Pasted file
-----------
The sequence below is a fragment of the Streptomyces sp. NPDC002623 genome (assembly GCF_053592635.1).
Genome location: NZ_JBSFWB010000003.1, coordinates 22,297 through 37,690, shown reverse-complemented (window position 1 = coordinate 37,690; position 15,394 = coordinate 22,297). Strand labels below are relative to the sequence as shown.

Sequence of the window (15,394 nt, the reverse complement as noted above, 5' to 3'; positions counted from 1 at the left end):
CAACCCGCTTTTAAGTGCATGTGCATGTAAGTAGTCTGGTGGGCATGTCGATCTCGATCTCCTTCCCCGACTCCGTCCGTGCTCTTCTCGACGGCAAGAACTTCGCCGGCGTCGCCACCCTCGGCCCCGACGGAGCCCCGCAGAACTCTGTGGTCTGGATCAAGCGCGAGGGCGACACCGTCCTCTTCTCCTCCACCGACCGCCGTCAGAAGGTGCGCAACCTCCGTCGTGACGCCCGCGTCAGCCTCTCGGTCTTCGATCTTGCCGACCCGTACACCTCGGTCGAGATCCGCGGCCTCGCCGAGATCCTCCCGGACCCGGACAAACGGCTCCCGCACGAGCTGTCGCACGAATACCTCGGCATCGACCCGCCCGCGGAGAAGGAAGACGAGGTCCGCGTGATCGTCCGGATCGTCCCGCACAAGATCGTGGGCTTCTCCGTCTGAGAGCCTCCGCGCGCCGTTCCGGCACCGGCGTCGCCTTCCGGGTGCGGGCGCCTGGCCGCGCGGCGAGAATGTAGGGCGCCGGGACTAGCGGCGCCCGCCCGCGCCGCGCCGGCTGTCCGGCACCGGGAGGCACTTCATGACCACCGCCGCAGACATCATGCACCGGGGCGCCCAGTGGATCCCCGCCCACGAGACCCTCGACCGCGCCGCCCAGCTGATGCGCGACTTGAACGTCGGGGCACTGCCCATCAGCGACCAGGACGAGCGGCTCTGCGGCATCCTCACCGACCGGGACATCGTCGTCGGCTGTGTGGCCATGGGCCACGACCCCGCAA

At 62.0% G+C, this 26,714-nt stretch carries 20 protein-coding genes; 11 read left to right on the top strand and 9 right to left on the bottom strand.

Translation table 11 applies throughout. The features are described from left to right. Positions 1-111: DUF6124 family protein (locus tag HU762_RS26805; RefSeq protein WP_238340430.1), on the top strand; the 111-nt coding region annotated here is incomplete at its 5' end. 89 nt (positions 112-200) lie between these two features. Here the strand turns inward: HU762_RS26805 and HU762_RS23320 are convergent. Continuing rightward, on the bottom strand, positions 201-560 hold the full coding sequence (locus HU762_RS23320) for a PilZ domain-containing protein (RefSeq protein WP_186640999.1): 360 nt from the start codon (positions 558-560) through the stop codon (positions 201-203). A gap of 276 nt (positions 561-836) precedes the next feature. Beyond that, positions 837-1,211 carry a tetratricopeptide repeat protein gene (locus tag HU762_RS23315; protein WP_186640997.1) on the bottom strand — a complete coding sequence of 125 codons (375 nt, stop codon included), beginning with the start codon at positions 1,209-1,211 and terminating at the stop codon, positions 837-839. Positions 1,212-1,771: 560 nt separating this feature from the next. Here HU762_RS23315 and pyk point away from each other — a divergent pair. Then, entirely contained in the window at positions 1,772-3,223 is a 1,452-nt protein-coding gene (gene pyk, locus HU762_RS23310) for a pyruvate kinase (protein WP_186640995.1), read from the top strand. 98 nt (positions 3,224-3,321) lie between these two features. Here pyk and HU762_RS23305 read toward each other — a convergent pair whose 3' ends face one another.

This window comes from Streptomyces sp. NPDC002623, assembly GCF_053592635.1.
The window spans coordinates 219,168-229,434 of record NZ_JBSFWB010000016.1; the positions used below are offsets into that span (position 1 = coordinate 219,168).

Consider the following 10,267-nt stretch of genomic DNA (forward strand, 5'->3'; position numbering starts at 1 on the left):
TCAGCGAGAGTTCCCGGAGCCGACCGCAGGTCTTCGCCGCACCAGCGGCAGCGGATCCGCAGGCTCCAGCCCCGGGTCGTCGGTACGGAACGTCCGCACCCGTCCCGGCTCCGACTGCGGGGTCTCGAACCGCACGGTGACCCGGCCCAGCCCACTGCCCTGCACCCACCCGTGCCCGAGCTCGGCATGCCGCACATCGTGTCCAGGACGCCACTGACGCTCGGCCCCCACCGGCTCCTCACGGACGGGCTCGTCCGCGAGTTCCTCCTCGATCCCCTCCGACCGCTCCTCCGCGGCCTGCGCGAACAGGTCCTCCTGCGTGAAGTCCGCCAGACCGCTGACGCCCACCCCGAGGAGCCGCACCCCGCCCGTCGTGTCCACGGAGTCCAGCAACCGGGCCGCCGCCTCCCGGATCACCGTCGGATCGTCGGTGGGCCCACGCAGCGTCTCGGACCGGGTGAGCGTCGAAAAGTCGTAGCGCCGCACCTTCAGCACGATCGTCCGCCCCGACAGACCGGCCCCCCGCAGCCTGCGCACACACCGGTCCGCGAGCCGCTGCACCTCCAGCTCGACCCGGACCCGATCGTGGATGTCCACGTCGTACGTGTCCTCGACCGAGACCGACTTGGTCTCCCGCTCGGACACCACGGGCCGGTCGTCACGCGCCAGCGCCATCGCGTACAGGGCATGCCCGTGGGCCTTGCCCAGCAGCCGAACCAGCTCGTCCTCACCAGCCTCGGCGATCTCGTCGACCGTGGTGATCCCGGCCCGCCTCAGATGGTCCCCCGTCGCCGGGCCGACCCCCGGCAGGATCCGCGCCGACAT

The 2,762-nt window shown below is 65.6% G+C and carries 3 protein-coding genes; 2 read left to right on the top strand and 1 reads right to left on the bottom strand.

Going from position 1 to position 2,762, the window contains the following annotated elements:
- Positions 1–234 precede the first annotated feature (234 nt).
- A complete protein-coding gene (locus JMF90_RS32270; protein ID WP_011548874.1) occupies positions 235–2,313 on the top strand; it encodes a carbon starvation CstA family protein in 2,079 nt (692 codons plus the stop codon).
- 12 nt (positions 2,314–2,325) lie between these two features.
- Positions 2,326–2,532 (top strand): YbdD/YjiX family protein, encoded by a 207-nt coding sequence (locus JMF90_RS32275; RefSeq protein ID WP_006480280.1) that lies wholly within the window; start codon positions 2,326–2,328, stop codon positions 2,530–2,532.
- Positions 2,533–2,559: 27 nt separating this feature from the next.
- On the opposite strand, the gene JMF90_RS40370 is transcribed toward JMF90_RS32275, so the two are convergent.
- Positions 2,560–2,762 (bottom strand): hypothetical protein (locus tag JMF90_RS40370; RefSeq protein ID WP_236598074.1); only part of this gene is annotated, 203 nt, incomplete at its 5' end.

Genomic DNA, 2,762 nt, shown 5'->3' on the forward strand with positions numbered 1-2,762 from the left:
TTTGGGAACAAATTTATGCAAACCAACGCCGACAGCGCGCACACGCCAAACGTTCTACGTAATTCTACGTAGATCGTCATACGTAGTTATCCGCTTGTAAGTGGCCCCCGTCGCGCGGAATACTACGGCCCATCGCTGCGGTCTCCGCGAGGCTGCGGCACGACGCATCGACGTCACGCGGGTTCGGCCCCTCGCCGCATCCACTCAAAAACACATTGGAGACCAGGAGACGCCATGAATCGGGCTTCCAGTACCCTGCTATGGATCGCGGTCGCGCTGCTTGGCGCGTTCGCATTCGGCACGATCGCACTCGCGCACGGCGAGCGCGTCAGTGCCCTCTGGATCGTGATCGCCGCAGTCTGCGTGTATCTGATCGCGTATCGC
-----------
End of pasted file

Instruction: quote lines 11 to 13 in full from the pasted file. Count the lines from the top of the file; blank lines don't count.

The 2,762-nt window shown below is 65.6% G+C and carries 3 protein-coding genes; 2 read left to right on the top strand and 1 reads right to left on the bottom strand.

Going from position 1 to position 2,762, the window contains the following annotated elements:
- Positions 1–234 precede the first annotated feature (234 nt).